Locations and Conditions of Key Habitat
Pallid Sturgeon are well adapted for life on the bottom of a fast flowing, turbid river. Generally found in stretches of river with 40 to 90 cubic feet per second velocity. Areas at the end of chutes or sandbars are commonly used, most likely for energy conservation and feeding. The range of depths used varies seasonally, with most fish being found shallow in the spring and deeper in the fall.
Key Areas and Conditions for Pallid Sturgeon in North Dakota
Pallid Sturgeons are most commonly found in the upper Missouri River upstream of Lake Sakakawea, and in the Yellowstone River near the confluence of the two rivers.
Problems Which May Affect this Species
Destruction and alteration of habitats by human modification of the river system is likely the primary cause of declines in reproduction, growth, and survival of Pallid Sturgeon (USFWS 1993). Much of the species’ habitat was destroyed when a number of large dams were constructed on the Missouri River, producing a number of large reservoirs. These structures changed the velocity, volume and timing of flows in the river from pre-impoundment. In the system much of the remaining river has been channelized. This has changed the velocity, reduced the width of the river, and prevented water flow into backwater areas important to this species (USFWS 1993).
Other Natural or Manmade Factors
The ACOE manages water releases from impoundments in the Missouri River System. Flows are generally reduced in the spring and then increased later in the summer. This is the opposite of preimpoundment when high flows were common in spring and then decreased throughout the year. This has impacted reproduction, larval fish rearing, and food supplies (USFWS 1993).
Research and Survey Efforts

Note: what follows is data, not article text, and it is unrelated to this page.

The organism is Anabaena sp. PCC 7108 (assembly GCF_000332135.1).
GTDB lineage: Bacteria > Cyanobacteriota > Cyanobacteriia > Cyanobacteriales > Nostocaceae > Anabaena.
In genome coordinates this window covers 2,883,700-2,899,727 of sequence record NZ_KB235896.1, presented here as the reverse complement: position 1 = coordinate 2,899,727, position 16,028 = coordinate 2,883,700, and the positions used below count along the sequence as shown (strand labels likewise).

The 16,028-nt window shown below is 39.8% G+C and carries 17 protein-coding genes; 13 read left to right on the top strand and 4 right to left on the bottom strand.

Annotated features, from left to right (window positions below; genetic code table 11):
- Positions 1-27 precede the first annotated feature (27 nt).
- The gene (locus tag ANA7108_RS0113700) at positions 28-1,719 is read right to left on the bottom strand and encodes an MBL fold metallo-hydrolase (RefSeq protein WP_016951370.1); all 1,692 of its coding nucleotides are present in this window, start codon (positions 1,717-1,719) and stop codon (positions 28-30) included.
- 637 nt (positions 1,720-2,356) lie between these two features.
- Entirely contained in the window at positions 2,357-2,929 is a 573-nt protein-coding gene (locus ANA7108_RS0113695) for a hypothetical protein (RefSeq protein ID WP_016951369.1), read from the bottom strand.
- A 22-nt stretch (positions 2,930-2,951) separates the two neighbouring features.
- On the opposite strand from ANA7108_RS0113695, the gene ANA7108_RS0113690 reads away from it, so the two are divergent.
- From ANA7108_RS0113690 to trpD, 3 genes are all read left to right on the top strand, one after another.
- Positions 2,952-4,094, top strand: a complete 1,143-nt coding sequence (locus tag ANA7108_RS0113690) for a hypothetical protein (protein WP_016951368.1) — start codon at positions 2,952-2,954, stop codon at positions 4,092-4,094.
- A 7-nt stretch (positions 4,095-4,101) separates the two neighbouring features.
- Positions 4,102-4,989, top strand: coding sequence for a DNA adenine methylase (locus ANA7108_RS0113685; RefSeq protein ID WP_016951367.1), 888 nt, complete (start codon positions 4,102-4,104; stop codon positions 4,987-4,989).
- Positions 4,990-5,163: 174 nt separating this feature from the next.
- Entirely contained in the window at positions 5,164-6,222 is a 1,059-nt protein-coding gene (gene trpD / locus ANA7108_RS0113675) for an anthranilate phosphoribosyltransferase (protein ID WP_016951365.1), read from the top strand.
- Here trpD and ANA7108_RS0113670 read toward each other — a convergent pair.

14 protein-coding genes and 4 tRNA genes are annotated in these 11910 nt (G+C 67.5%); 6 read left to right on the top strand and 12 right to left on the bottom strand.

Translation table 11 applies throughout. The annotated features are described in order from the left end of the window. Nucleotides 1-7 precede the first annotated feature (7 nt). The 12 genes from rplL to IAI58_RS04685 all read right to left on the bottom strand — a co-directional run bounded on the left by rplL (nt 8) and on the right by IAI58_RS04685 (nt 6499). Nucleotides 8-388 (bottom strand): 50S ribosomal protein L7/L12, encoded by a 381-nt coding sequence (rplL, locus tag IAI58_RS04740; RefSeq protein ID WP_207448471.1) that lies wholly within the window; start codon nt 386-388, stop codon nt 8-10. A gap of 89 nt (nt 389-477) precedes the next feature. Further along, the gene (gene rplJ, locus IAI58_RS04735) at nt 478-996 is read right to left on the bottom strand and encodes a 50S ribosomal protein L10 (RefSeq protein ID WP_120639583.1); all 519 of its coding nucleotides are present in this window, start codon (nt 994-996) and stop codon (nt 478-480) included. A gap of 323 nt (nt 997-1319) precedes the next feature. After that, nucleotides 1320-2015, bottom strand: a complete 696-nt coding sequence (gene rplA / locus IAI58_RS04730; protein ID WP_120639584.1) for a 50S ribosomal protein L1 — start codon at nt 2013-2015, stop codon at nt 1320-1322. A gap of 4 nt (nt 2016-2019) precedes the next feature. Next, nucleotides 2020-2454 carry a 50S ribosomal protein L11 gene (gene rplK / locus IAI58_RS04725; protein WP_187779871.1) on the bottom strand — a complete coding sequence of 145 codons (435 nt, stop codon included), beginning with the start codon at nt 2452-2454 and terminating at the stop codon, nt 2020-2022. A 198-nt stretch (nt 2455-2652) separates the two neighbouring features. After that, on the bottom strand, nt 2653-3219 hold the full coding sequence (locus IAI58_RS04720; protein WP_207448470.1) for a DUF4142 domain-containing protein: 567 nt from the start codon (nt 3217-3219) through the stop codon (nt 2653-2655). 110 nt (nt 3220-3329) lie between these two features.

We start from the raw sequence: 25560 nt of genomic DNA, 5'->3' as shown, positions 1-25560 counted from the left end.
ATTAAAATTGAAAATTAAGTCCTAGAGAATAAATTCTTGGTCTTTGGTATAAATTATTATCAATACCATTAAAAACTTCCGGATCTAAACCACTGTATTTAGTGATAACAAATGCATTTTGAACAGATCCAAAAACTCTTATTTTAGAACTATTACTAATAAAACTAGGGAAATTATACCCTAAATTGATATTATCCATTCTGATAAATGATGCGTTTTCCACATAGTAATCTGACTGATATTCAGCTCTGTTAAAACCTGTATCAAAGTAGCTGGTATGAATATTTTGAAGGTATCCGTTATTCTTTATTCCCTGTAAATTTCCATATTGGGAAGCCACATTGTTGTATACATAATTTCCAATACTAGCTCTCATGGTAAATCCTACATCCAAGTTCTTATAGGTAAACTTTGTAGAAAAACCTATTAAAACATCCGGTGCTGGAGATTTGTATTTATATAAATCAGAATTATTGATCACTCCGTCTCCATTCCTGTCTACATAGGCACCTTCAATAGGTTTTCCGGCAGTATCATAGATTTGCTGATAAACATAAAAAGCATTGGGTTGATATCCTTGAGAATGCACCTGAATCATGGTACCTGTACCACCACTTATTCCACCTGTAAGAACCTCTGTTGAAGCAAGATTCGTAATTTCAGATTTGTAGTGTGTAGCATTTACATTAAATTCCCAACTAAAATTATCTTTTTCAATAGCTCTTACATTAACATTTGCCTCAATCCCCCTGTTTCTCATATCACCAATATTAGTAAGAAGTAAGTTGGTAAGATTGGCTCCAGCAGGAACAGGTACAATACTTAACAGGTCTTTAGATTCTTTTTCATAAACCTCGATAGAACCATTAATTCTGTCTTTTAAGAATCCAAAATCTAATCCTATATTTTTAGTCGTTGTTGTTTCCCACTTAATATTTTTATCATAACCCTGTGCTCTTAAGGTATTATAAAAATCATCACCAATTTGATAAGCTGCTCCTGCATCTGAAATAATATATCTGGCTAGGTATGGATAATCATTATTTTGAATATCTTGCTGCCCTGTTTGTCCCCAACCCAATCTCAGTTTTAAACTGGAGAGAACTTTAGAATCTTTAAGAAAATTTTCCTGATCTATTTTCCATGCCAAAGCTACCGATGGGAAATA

Current Research or Surveys
- Currently the USFWS tracks a number of fish with radio transmitters. Habitat use, seasonal movement and other information is obtained.
- Captive breeding and rearing of Pallid Sturgeon at Garrison Dam National Fish Hatchery.
Previous Research or Surveys
- A status review and recovery plan has been conducted and developed by the USFWS.
Additional Research or Surveys Needed
No additional research and survey efforts have been identified.
- Protect rivers, streams, and riparian areas where possible (i.e. easements and/or acquisition).
- Work with partners to ensure Swampbuster provisions are maintained.
- Continue to use the Section 404 program to ensure affected rivers and riparian areas are mitigated to replace form and function.
- Continue to work with other federal agencies (i.e. FAA and FHWA) not covered by Section 404 or Swampbuster to ensure affected rivers and riparian areas are mitigated to replace form and function.
- Continue to work with NDSWC to develop minimum in-stream flow recommendations.
- Develop and promote incentive programs to restore riparian areas.
- Continue to work with ND 319 Task Force in prioritizing projects within impaired watersheds and implementing BMP’s.
- Develop and promote incentive programs for adjacent landowners to improve bank stability through land use changes (e.g. RRBRP).
- Promote non-traditional bank stabilization measures (i.e. root wads, willow waddles, vegetative slope).
- Implement intake conditions or recommendations (i.e. screening and velocity requirements).
- Work with the dam owners for potential removal or modification.
- Cooperate with Fisheries Division on state aquatic nuisance species plan.
- Survey areas of data gaps. Conduct research/surveys to establish baseline information on SCP.
- Continue to work with partners in promoting and distributing educational materials related to river, stream and riparian values and good stewardship.
USFWS, USGS, and Montana FWP conduct population surveys of the Pallid Sturgeon in the Yellowstone River and Williston reach of the Missouri River.
The Pallid Sturgeon maintains its Level II Species of Conservation Priority. Much is known about the status of this species within the state. As part of a recovery plan pallids are captive bred to be released in to the Missouri River system. Known individuals are tracked throughout the year.
Note: A listing of works consulted when compiling the information on this page may be found in the 2015 State Wildlife Action Plan.